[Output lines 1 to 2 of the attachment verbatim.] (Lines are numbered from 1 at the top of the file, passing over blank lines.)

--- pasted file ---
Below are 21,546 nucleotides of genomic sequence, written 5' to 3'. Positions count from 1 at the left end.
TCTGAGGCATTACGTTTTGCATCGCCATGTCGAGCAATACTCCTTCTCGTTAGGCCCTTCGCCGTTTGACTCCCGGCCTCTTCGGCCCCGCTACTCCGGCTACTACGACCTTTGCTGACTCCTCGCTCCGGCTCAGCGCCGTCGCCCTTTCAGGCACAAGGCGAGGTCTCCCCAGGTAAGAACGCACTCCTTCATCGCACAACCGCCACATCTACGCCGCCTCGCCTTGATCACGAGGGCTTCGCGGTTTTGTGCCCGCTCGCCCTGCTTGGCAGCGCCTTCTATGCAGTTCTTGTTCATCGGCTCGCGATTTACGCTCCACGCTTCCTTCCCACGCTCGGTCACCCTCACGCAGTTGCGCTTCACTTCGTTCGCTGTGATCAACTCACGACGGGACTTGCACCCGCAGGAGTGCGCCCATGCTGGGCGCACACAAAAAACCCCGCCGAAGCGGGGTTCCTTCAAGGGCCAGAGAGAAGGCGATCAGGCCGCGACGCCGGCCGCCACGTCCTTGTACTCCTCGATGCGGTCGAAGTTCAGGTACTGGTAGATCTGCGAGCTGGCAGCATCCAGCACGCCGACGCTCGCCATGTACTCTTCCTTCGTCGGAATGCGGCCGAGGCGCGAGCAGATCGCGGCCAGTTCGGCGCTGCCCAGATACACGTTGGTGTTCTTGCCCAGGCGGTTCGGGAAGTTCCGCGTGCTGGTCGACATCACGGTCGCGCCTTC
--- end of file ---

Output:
Below are 21,546 nucleotides of genomic sequence, written 5' to 3'. Positions count from 1 at the left end.
TCTGAGGCATTACGTTTTGCATCGCCATGTCGAGCAATACTCCTTCTCGTTAGGCCCTTCGCCGTTTGACTCCCGGCCTCTTCGGCCCCGCTACTCCGGCTACTACGACCTTTGCTGACTCCTCGCTCCGGCTCAGCGCCGTCGCCCTTTCAGGCACAAGGCGAGGTCTCCCCAGGTAAGAACGCACTCCTTCATCGCACAACCGCCACATCTACGCCGCCTCGCCTTGATCACGAGGGCTTCGCGGTTTTGTGCCCGCTCGCCCTGCTTGGCAGCGCCTTCTATGCAGTTCTTGTTCATCGGCTCGCGATTTACGCTCCACGCTTCCTTCCCACGCTCGGTCACCCTCACGCAGTTGCGCTTCACTTCGTTCGCTGTGATCAACTCACGACGGGACTTGCACCCGCAGGAGTGCGCCCATGCTGGGCGCACACAAAAAACCCCGCCGAAGCGGGGTTCCTTCAAGGGCCAGAGAGAAGGCGATCAGGCCGCGACGCCGGCCGCCACGTCCTTGTACTCCTCGATGCGGTCGAAGTTCAGGTACTGGTAGATCTGCGAGCTGGCAGCATCCAGCACGCCGACGCTCGCCATGTACTCTTCCTTCGTCGGAATGCGGCCGAGGCGCGAGCAGATCGCGGCCAGTTCGGCGCTGCCCAGATACACGTTGGTGTTCTTGCCCAGGCGGTTCGGGAAGTTCCGCGTGCTGGTCGACATCACGGTCGCGCCTTC